Top 10 Things Teachers Want Parents to Know

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One of the most crucial relationships in education isn’t between a teacher and a student – it is between a teacher and a child’s parents. This partnership is key for helping a child succeed both inside and outside the classroom. Here are the top 10 things that we teachers desperately want parents to know:

1. There are two sides to every story, so don’t always take your child’s word for what really happened. 

Perspective is a tricky thing. If your child comes home and tells you about an incident at school, we welcome communication that is questioning instead of accusatory. A “Can you provide more insight into what happened at lunch today between Tommy and Brian?” will get you a lot farther than “My precious Tommy cannot be around that bully Brian at any time!” Please know that your child’s version of the story may be a bit different from a third party’s version. 

2. Don’t always bail your kids out.

Did your child forget his or her sweater? Lunch? Homework? PLEASE DO NOT BRING IT TO THEM. Our goal is to create resilient, responsible children. We can’t possibly do that if your child knows that mom or dad will always swoop in and save the day. Don’t be the lawnmower parent. Be the parent that is equipping their child will the skills to succeed in the future. 

3. We don’t always agree with school policies.

Is there a certain rule you find completely asinine? Chances are, we feel the same way. Keep in mind that we have virtually no say in the rules put forth by regulation. You can complain to us about it, but we can’t verbally say that we agree. Just know that we are probably screaming internally with a “YAAASSSSS QUEEN” when you go on a rant about some dumbass regulation.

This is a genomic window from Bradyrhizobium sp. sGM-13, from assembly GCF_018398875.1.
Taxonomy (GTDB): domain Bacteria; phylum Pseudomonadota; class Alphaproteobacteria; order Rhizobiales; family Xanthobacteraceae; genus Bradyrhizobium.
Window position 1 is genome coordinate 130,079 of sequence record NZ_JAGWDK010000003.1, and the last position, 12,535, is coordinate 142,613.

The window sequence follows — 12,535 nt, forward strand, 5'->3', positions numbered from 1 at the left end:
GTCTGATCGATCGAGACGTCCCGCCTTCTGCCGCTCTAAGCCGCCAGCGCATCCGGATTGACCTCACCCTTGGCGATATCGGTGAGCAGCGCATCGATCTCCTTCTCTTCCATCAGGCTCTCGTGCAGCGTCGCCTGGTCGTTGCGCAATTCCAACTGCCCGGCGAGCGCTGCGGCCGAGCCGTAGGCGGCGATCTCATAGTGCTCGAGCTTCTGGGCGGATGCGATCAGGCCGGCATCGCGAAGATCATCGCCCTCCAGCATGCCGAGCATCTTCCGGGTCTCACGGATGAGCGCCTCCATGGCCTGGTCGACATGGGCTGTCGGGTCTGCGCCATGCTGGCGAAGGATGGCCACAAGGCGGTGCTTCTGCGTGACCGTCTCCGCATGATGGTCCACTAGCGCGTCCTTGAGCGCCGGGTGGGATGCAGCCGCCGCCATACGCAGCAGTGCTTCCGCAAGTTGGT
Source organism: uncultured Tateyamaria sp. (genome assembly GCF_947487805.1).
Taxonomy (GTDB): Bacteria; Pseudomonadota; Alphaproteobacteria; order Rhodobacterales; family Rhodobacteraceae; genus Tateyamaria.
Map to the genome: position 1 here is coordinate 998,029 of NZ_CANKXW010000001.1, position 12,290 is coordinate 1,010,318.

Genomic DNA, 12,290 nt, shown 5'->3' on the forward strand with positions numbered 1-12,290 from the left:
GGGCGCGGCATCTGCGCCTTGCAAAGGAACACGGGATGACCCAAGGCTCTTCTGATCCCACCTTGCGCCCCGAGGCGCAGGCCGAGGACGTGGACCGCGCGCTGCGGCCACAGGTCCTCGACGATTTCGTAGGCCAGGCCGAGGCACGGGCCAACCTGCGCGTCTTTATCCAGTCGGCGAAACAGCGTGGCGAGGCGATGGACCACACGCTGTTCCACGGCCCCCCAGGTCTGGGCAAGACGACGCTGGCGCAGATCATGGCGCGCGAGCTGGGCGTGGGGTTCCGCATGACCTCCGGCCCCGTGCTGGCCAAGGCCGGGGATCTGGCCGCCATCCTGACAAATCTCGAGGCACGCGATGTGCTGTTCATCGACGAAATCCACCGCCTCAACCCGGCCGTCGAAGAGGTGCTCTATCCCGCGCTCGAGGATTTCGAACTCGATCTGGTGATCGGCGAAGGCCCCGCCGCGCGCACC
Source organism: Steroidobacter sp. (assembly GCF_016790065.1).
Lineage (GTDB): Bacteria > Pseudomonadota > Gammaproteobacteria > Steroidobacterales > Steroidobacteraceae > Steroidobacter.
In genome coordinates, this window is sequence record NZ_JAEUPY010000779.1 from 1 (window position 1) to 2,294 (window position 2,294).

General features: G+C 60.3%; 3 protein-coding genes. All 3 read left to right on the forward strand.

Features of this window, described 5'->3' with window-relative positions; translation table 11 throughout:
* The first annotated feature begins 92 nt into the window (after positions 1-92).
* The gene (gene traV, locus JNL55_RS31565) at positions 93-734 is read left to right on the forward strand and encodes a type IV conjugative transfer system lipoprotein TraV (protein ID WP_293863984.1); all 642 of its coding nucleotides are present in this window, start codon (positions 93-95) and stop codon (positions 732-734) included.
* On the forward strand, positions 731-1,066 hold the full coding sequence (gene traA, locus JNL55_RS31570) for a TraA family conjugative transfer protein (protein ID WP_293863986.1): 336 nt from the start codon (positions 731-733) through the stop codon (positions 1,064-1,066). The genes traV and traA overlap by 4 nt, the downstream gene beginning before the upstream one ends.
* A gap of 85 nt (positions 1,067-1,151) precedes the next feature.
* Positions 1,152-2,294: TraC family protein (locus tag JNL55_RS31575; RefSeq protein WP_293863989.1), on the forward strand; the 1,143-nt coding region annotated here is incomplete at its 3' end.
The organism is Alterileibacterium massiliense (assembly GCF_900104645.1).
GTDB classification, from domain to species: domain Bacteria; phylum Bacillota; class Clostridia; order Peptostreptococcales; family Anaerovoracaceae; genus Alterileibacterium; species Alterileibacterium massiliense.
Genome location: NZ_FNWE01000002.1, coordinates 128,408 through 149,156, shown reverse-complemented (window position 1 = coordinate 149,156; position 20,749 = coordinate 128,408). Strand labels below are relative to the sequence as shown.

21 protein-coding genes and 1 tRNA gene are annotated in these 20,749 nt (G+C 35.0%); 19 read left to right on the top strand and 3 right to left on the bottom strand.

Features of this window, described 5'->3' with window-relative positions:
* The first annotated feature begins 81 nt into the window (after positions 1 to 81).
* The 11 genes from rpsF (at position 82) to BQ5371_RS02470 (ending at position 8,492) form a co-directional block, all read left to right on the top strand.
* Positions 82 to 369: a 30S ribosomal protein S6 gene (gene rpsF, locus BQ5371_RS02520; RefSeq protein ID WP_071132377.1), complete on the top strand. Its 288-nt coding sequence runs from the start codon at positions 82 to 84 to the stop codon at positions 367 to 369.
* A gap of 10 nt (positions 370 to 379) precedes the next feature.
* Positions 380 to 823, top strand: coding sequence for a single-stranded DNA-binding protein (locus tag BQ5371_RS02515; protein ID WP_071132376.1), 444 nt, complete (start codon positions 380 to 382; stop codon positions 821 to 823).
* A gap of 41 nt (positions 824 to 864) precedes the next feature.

4. We want nothing more than to create a partnership with you so you can follow through at home. 

We only have your child for 7 hours a day. We want to make sure that what we do at school is re-enforced with your child at home and vice versa. Our goal is the same: to create and nurture the best possible version of your child. We can only do that if you follow through at home based on the feedback you hear from us at school. If we would like you to have a conversation with your child about appropriate classroom behavior, please help us out and do so. Following up is a crucial step in seeing real growth from our students. 

5. We work really hard to challenge/nurture/support your child.

We are trained professionals who are tasked with modifying lessons to meet the needs of each and every student in our class. Please trust that we know exactly where your child is and where we want to take them. 

6. Your children are sponges and pick up on everything you do, including your level of respect for us.

Nothing gets past these kids! They constantly pick up on what you say and do, including how you talk about us at home. If we want our students to respect authority figures, it is important that parents model this behavior first. We both have to be on our best behavior when it comes to these kids, as they notice everything!

7. Your child’s health and well-being come before anything else.

If your child is ill, please keep them home! Don’t worry about making up lots of work when they return. Your child’s well-being is always our first priority.

8. We love when you are involved in your child’s life, but there is a certain balance. 

We want you to show up to conferences and respond to our emails. However, we don’t like it when you show up unannounced during our lunch break to yell at us for following school rules. We are looking for some middle ground between being a no-show parent versus a helicopter one. We understand how tricky this balance can be and we are here to help! All we ask is that you communicate with us when need be and you respect us enough to trust what we are doing. 

9. We love what we do and we love your children.

We went into their grueling profession to change lives and shape the next generation. We aren’t out to get anyone and we certainly don’t hate small children. Even if you don’t agree with us, please know that we always have the best intentions when it comes to your child. We can’t think of anyone else we would rather spend our long days with! 

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Abigail Courter is a fifth year music teacher at a K-8 private school in California.  She has taught general music, band, music technology, and performing arts.

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